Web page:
February 24th, 2009 | Published in Google Android
The Android UI toolkit offers several layout managers that are rather easy to use and, most of the time, you only need the basic features of these layout managers to implement a user interface. Sticking to the basic features is unfortunately not the most efficient way to create user interfaces. A common example is the abuse of LinearLayout, which leads to a proliferation of views in the view hierarchy. Every view, or worse every layout manager, you add to your application comes at a cost: initialization, layout and drawing become slower. The layout pass can be especially expensive when you nest several LinearLayout that use the weight parameter, which requires the child to be measured twice.
Let's consider a very simple and common example of a layout: a list item with an icon on the left, a title at the top and an optional description underneath the title. Here is what such an item looks like:
To clearly understand how the views, one ImageView and two TexView, are positioned with respect to each other, here is the wireframe of the layout as captured by HierarchyViewer:
Implementing this layout is straightforward with LinearLayout. The item itself is a horizontal LinearLayout with an ImageView and a vertical LinearLayout, which contains the two TextViews. The source code of this layout is the following:
This layout works but can be wasteful if you instantiate it for every list item of a ListView. The same layout can be rewritten using a single RelativeLayout, thus saving one view, and even better one level in view hierarchy, per list item. The implementation of the layout with a RelativeLayout remains simple:
This new implementation behaves exactly the same way as the previous implementation, except in one case. The list item we want to display has two lines of text: the title and an optional description. When a description is not available for a given list item, the application would simply set the visibility of the second TextView to GONE. This works perfectly with the LinearLayout implementation but not with the RelativeLayout version:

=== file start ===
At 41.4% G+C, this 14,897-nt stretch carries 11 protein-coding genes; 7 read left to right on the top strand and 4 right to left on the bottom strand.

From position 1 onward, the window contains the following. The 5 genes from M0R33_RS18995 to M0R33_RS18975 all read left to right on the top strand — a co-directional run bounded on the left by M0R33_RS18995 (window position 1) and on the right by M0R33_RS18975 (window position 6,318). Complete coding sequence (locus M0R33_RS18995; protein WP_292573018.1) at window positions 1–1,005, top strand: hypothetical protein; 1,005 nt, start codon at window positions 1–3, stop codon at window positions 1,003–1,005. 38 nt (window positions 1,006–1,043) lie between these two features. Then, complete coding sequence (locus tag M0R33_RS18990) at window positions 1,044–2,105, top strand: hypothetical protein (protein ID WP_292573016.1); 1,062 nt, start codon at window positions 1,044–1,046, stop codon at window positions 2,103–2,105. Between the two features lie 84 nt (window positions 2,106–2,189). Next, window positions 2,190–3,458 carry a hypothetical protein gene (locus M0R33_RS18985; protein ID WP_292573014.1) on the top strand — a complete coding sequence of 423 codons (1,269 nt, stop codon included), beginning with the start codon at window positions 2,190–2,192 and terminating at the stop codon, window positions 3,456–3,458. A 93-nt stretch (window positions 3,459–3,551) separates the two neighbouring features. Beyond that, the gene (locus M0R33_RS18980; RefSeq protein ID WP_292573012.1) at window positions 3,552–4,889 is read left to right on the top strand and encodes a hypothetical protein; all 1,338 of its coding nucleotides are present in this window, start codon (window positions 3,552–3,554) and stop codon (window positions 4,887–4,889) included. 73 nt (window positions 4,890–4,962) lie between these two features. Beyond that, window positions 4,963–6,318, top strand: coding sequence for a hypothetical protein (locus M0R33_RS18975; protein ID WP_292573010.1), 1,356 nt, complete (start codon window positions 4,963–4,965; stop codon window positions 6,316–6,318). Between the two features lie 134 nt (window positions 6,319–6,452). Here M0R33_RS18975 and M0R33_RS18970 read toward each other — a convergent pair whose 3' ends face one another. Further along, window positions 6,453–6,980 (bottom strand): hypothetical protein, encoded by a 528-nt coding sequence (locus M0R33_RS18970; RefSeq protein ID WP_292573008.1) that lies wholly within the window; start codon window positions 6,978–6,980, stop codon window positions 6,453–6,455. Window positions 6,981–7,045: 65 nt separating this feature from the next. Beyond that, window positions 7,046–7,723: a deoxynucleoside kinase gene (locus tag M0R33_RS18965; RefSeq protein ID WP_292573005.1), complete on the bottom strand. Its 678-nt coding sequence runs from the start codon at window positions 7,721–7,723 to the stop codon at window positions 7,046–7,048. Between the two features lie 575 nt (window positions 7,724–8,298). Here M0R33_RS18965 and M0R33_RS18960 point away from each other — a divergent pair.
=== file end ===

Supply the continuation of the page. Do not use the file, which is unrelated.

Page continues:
In a RelativeLayout, views are aligned either with their parent, the RelativeLayout itself, or other views. For instance, we declared that the description is aligned with the bottom of the RelativeLayout and that the title is positioned above the description and anchored to the parent's top. With the description GONE, RelativeLayout doesn't know where to position the title's bottom edge. To solve this problem, you can use a very special layout parameter called alignWithParentIfMissing.
This boolean parameter simply tells RelativeLayout to use its own edges as anchors when a constraint target is missing. For instance, if you position a view to the right of a GONE view and set alignWithParentIfMissing to true, RelativeLayout will instead anchor the view to its left edge. In our case, using alignWithParentIfMissing will cause RelativeLayout to align the title's bottom with its own bottom. The result is the following:
The behavior of our layout is now perfect, even when the description is GONE. Even better, the hierarchy is simpler and because we are not using LinearLayout's weights it's also more efficient. The difference between the two implementations becomes obvious when comparing the view hierarchies in HierarchyViewer:
Again, the difference will be much more important when you use such a layout for every item in a ListView for instance. Hopefully this simple example showed you that getting to know your layouts is the best way to learn how to optimize your UI.